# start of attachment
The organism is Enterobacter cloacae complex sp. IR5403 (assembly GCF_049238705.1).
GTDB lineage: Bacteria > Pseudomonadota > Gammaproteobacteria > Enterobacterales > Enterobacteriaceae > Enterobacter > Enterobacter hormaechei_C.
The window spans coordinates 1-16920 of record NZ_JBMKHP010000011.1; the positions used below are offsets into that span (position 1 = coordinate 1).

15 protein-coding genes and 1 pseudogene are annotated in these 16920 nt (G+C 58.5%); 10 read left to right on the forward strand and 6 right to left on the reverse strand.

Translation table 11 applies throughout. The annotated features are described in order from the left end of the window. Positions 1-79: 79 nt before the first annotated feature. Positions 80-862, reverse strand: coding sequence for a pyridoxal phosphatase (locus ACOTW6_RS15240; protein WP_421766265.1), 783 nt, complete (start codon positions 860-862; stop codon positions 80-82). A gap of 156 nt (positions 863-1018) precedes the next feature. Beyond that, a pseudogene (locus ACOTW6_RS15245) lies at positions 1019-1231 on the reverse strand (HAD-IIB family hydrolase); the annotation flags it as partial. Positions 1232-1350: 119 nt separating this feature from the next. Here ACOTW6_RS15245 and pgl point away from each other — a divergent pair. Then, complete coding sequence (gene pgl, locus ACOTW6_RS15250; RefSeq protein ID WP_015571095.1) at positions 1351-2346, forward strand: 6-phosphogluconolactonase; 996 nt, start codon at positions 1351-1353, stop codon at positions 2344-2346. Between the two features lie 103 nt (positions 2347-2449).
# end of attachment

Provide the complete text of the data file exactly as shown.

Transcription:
The organism is Enterobacter cloacae complex sp. IR5403 (assembly GCF_049238705.1).
GTDB lineage: Bacteria > Pseudomonadota > Gammaproteobacteria > Enterobacterales > Enterobacteriaceae > Enterobacter > Enterobacter hormaechei_C.
The window spans coordinates 1-16920 of record NZ_JBMKHP010000011.1; the positions used below are offsets into that span (position 1 = coordinate 1).

15 protein-coding genes and 1 pseudogene are annotated in these 16920 nt (G+C 58.5%); 10 read left to right on the forward strand and 6 right to left on the reverse strand.

Translation table 11 applies throughout. The annotated features are described in order from the left end of the window. Positions 1-79: 79 nt before the first annotated feature. Positions 80-862, reverse strand: coding sequence for a pyridoxal phosphatase (locus ACOTW6_RS15240; protein WP_421766265.1), 783 nt, complete (start codon positions 860-862; stop codon positions 80-82). A gap of 156 nt (positions 863-1018) precedes the next feature. Beyond that, a pseudogene (locus ACOTW6_RS15245) lies at positions 1019-1231 on the reverse strand (HAD-IIB family hydrolase); the annotation flags it as partial. Positions 1232-1350: 119 nt separating this feature from the next. Here ACOTW6_RS15245 and pgl point away from each other — a divergent pair. Then, complete coding sequence (gene pgl, locus ACOTW6_RS15250; RefSeq protein ID WP_015571095.1) at positions 1351-2346, forward strand: 6-phosphogluconolactonase; 996 nt, start codon at positions 1351-1353, stop codon at positions 2344-2346. Between the two features lie 103 nt (positions 2347-2449).